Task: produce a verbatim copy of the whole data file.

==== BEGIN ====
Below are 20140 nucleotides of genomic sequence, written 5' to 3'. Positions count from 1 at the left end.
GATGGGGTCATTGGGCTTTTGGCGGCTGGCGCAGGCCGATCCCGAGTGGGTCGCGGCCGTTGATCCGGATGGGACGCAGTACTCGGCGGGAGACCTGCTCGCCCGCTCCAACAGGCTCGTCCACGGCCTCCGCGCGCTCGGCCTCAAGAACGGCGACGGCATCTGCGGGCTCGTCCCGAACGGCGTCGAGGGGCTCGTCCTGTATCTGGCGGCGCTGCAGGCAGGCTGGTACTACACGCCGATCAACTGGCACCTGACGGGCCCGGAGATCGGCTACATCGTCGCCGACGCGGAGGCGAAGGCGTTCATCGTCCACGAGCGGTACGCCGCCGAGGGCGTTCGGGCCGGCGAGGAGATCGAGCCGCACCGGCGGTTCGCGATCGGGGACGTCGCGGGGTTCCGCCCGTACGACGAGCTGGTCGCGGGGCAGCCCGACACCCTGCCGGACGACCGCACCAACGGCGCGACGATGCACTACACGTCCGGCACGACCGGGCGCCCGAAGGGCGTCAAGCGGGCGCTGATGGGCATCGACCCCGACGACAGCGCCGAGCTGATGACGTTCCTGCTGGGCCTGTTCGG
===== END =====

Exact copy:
Below are 20140 nucleotides of genomic sequence, written 5' to 3'. Positions count from 1 at the left end.
GATGGGGTCATTGGGCTTTTGGCGGCTGGCGCAGGCCGATCCCGAGTGGGTCGCGGCCGTTGATCCGGATGGGACGCAGTACTCGGCGGGAGACCTGCTCGCCCGCTCCAACAGGCTCGTCCACGGCCTCCGCGCGCTCGGCCTCAAGAACGGCGACGGCATCTGCGGGCTCGTCCCGAACGGCGTCGAGGGGCTCGTCCTGTATCTGGCGGCGCTGCAGGCAGGCTGGTACTACACGCCGATCAACTGGCACCTGACGGGCCCGGAGATCGGCTACATCGTCGCCGACGCGGAGGCGAAGGCGTTCATCGTCCACGAGCGGTACGCCGCCGAGGGCGTTCGGGCCGGCGAGGAGATCGAGCCGCACCGGCGGTTCGCGATCGGGGACGTCGCGGGGTTCCGCCCGTACGACGAGCTGGTCGCGGGGCAGCCCGACACCCTGCCGGACGACCGCACCAACGGCGCGACGATGCACTACACGTCCGGCACGACCGGGCGCCCGAAGGGCGTCAAGCGGGCGCTGATGGGCATCGACCCCGACGACAGCGCCGAGCTGATGACGTTCCTGCTGGGCCTGTTCGG